"The Myth of Factive Verbs”
Allan J. Hazlett, Brown University
 Most philosophers believe that certain two-place predicates which denote relations between persons and propositions—‘knows’, ‘learns’, ‘remembers’, and ‘realizes’, for example—are factive in this sense: that S knows p entails p, that S learned p entails p, and so on. But it is false that these expressions are factive, in this sense. It is my business in this paper to convince you that this is so, to explain why it appears plausible that these expressions are factive, and to propose an alternative account of the implication from (for example) ‘S knows p’ to the truth of p. Most philosophers believe that certain two-place predicates which denote relations between persons and propositions—‘knows’, ‘learns’, ‘remembers’, and ‘realizes’, for example—are factive in this sense: that S knows p entails p, that S learned p entails p, and so on. But it is false that these expressions are factive, in this sense. It is my business in this paper to convince you that this is so, to explain why it appears plausible that these expressions are factive, and to propose an alternative account of the implication from (for example) ‘S knows p’ to the truth of p.

"The Normativity of Rationality”
Jason M. Bridges, University of Chicago
 There is a familiar conception of rationality according to which rationality is wholly a matter of internal consistency—of how well a person’s propositional attitudes hold together, rather than of how well they track the actual reasons for and against them. Is rationality, in this sense, normative? We folk seem to think so. Accusing someone of irrationality, in the sense in question, is a criticism, and it appears to carry the implication that the person ought to change her attitudes so as to eliminate the irrationality. But difficulties arise when we try to get a clear philosophical picture of how normative principles of ‘subjective’ rationality are supposed to operate. In this talk, I will critique two recent accounts of the normativity of subjective rationality, due to John Broome and Niko Kolodny, and propose an alternative. My primary positive suggestion is that the key to making sense of norms of rationality is to see that they govern only a special kind of conduct on our part: what we might call rational self-management.

"The Paradox of Divine Forgiveness”
Glen Pettigrove, Massey University
 The paradox of divine forgiveness suggests it is unreasonable to be comforted by the thought that God forgives acts that injure human victims. A plausible response to the paradox suggests that the comfort derives from the belief that God’s forgiveness releases the wrongdoer from punishment for her misdeed. This response is shown to be flawed. A more adequate response is then developed out of the connection between forgiveness and reconciliation.

"The Peculiar Practice of Promising”
Kenneth E. Shockley, State University of New York–Buffalo
 What is wrong with breaking a promise? One might claim that promising is a form of assurance, and that the wrong of breaking a promise is then just the wrong of violating that assurance. This position seems especially plausible if we take promising to be part of social practices used to provide assurance. I argue, however, that we can recognize the practice dependence of promising without losing what is peculiar about promising. In this paper I take an ecumenical approach to the practice of promising: promising cannot be made sense of without that practice. But I argue that promising adds something over and above emphasis: it provides the promisee with a particular ground for complaint over and above the grounds had by all those subject to the practice of promising. The peculiar practice of promising makes this ground possible.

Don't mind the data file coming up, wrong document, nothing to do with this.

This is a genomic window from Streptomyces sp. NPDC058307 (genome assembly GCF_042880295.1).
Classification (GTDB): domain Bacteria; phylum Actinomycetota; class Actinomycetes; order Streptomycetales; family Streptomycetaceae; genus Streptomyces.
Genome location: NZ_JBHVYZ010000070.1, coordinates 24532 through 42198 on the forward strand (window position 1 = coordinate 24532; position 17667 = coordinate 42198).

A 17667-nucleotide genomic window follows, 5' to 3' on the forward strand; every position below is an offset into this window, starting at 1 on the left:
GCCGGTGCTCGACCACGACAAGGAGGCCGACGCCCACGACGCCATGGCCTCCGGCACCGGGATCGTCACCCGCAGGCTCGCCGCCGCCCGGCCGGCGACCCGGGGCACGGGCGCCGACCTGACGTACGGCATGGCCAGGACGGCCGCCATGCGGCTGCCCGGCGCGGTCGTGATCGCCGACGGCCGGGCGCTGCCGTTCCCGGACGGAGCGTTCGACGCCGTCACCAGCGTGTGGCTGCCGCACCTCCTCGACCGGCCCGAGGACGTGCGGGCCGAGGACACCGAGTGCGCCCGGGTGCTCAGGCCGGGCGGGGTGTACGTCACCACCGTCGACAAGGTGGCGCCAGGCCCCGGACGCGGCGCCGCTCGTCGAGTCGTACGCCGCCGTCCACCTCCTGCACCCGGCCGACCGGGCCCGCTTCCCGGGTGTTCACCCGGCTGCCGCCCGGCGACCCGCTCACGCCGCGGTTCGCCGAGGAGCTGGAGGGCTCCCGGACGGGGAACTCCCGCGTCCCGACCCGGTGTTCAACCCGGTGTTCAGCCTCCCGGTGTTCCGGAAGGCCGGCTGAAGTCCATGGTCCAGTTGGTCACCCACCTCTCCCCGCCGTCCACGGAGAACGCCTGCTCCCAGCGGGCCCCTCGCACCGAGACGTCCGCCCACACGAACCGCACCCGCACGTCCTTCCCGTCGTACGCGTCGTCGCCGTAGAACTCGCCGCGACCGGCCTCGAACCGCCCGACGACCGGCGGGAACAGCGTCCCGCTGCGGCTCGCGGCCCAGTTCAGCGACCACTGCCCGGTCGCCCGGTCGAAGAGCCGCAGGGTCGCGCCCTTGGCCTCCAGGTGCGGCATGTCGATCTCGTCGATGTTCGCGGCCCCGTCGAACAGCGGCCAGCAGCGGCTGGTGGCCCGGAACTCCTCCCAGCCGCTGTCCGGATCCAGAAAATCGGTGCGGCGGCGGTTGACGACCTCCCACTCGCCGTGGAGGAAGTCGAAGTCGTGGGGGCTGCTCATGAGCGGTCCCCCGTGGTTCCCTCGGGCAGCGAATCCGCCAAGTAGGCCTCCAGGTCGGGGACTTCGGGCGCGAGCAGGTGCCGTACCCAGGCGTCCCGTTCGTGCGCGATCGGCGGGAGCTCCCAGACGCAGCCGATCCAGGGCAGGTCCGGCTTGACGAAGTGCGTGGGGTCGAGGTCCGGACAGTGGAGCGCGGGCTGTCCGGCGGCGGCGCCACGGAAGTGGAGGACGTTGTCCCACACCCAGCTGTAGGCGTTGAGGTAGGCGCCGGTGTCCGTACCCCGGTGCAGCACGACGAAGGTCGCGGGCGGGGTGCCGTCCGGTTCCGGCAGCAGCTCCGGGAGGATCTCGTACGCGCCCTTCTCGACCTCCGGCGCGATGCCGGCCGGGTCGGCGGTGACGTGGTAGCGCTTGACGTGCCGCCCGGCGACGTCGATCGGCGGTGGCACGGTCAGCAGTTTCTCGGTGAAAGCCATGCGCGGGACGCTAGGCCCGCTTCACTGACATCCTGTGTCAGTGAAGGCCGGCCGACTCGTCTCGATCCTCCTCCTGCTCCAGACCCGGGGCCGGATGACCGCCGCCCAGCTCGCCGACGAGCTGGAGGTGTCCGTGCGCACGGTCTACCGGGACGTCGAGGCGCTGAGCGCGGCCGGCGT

"The Phenomenon of Trust in Clinical Settings”
Anita Ho, University of British Columbia
 In recent decades, the traditional model of the trusting physician-patient relationship has been subject to criticisms. However, many patients indicate in memoirs and surveys that they trust their physicians and prefer to go along with their recommendations rather than take on the deliberative process and choose a particular medical option on their own. Why would patients trust their physicians’ judgment and actions, so much so that they sometimes defer decision-making to those professionals? If being free from internal and external controlling influences and possessing the capacity for self-knowledge and intentional action are important for agency, does trust conflict with one’s autonomy? This essay argues that appropriate trust and autonomy complement each other. Patients cannot make autonomous decisions without trust in the professionals and the medical enterprise, and trust is appropriate only if it enhances patient autonomy.

"The Real Value of Prediction”
K. Brad Wray, State University of New York–Oswego
 Predictivists claim that a theory that yields a true prediction is superior to a theory that is designed to account for a body of data. I argue that the case for predictivism rests on a miscalculation of the justificatory value of prediction. This common miscalculation is a consequence of failing to distinguish between the epistemic value of prediction and its pragmatic value. When we attend to just the justificatory value of prediction prediction offers no more support for a theory than does accommodation. My attack on predictivism will focus on Peter Lipton’s recent defense of predictivism. I argue that the plausibility of predictivism is a consequence of misrepresenting the nature of both accommodation and prediction in science.